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September 26, 2000|LARRY STEWART

What: "SportsCentury: Jerry West"

Where: ESPN Classic

When: Tonight, 5 and 9

This outstanding one-hour profile examines not only Jerry West's prowess as a player and a general manager/vice president in the NBA, but also his complex psyche.

The accolades are piled on West. "I think Jerry West was the equal of Michael Jordan," says Tommy Heinsohn. And Pat Riley says, "Michael might have played the game maybe more athletic than Jerry did, but there wasn't a better clutch player in the history of the NBA than Jerry West."

But viewers will see that self-induced stress has made life tough for West, who couldn't even attend Game 6 when the Lakers beat Indiana for the NBA championship in June before his retirement.

Back in 1969, the Lakers lost the NBA championship to the Boston Celtics, and for West the pain lingers. "It was horrible," he says. "I really wanted to quit. It was just too painful for me. Sometimes it takes a lot of courage to just go out and play again. I didn't want to die again. It hurt too much."

The Lakers lost to the New York Knicks the next year, and West said he became a recluse that summer. So how great was the elation when the Lakers finally won an NBA title in 1972?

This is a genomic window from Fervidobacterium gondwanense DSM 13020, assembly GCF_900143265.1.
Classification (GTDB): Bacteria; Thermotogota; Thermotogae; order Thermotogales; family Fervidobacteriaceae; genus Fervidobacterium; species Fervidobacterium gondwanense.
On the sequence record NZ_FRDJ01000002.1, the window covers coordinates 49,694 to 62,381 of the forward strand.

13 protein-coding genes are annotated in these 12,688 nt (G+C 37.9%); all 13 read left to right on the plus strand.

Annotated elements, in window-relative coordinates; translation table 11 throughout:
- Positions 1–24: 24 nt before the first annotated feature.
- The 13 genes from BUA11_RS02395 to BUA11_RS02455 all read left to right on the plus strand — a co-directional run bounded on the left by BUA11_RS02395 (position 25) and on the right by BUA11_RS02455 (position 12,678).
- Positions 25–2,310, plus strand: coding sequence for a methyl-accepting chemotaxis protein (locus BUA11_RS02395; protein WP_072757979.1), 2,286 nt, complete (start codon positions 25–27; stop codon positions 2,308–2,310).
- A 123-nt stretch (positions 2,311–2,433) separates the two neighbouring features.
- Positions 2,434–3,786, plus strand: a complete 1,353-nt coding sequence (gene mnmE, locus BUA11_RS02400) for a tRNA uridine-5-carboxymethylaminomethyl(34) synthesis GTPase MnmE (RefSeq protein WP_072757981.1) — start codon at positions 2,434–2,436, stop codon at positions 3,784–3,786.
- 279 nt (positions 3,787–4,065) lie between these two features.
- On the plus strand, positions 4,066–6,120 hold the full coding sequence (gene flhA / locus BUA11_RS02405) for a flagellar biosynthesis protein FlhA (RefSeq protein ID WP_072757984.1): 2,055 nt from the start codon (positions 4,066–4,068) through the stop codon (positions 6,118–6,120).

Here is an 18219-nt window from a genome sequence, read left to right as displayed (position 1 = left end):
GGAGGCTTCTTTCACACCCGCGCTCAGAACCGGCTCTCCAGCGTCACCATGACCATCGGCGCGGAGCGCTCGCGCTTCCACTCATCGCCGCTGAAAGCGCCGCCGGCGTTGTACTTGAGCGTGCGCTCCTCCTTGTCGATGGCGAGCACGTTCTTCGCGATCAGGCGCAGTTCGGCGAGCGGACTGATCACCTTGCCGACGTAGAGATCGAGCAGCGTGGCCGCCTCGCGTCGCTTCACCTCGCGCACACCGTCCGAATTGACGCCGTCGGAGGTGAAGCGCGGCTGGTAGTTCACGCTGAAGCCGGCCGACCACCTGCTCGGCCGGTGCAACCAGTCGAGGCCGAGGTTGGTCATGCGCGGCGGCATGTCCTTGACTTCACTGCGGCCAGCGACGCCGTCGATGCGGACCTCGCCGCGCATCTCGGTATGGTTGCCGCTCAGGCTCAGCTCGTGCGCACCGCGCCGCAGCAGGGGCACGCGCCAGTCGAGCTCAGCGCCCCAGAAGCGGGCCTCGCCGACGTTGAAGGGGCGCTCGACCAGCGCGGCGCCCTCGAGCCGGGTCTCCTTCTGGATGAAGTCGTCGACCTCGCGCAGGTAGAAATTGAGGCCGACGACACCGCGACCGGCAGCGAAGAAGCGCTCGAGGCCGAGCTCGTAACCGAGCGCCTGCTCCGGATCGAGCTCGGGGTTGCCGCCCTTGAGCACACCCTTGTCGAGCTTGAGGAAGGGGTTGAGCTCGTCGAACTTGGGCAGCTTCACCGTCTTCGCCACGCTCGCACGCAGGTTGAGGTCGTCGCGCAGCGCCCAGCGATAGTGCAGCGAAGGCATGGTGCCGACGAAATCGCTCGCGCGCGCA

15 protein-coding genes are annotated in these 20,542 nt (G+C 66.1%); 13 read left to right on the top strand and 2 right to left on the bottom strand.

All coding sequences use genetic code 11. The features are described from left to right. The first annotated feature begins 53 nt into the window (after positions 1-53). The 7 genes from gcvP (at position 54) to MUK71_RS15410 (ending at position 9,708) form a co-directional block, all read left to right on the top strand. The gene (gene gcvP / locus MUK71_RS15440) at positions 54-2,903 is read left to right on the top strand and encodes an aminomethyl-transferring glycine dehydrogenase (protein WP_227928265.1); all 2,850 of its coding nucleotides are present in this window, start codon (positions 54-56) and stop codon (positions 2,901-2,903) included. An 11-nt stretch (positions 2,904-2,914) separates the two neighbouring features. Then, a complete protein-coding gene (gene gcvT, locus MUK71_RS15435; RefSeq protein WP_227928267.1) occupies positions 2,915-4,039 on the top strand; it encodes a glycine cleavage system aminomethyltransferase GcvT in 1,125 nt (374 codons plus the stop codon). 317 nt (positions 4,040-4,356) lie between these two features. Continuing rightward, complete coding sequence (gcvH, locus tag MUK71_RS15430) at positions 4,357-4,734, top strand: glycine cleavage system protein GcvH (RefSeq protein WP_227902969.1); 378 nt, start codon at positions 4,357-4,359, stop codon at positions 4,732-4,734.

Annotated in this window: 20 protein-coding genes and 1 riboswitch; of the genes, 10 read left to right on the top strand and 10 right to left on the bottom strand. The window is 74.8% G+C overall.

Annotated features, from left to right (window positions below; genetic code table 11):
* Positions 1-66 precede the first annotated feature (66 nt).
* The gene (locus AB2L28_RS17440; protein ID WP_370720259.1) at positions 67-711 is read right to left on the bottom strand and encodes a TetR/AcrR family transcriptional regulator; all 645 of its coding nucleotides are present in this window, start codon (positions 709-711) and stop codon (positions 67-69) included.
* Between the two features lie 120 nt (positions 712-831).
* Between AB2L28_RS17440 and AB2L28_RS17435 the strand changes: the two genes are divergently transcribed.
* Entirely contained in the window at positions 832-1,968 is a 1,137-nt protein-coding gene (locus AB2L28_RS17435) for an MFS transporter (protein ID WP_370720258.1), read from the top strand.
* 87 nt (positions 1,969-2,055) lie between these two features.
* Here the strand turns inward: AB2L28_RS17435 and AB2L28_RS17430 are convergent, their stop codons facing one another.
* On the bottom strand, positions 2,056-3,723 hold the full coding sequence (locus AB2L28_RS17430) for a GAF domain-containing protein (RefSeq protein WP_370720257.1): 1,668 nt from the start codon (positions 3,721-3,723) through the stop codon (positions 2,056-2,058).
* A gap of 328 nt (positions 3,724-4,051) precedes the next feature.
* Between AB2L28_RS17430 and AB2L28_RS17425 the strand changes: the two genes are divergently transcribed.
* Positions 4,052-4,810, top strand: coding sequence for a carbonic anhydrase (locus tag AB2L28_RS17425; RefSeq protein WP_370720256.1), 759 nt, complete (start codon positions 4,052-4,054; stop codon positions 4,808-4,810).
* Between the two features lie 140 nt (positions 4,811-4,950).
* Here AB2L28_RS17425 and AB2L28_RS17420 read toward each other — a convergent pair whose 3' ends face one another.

"It's like the old song, 'Is that all there is?' " he says.

Dozens of people are interviewed, including West's wife Karen, his two sisters and his brother Charles. Another brother was killed in the Korean War, when West was 12. "It was probably a day that has impacted my life forever," West says. "It changed me from being extremely aggressive to unbelievably passive, and maybe more introverted than I should have been at that point in my life."

West is hard to figure out. Is he ever happy? At the end of the profile, Long Beach Press-Telegram columnist Doug Krikorian, a former Laker beat writer for the Los Angeles Herald Examiner who is as close to West as anyone in the media, provides evidence that he is. "We'll have dinner usually once every two months," Krikorian says, "and he'll say, 'I sometimes look out and I can't believe it. I can't believe what's happened to this kid from Cabin Creek, and I don't understand why I was so blessed.' "

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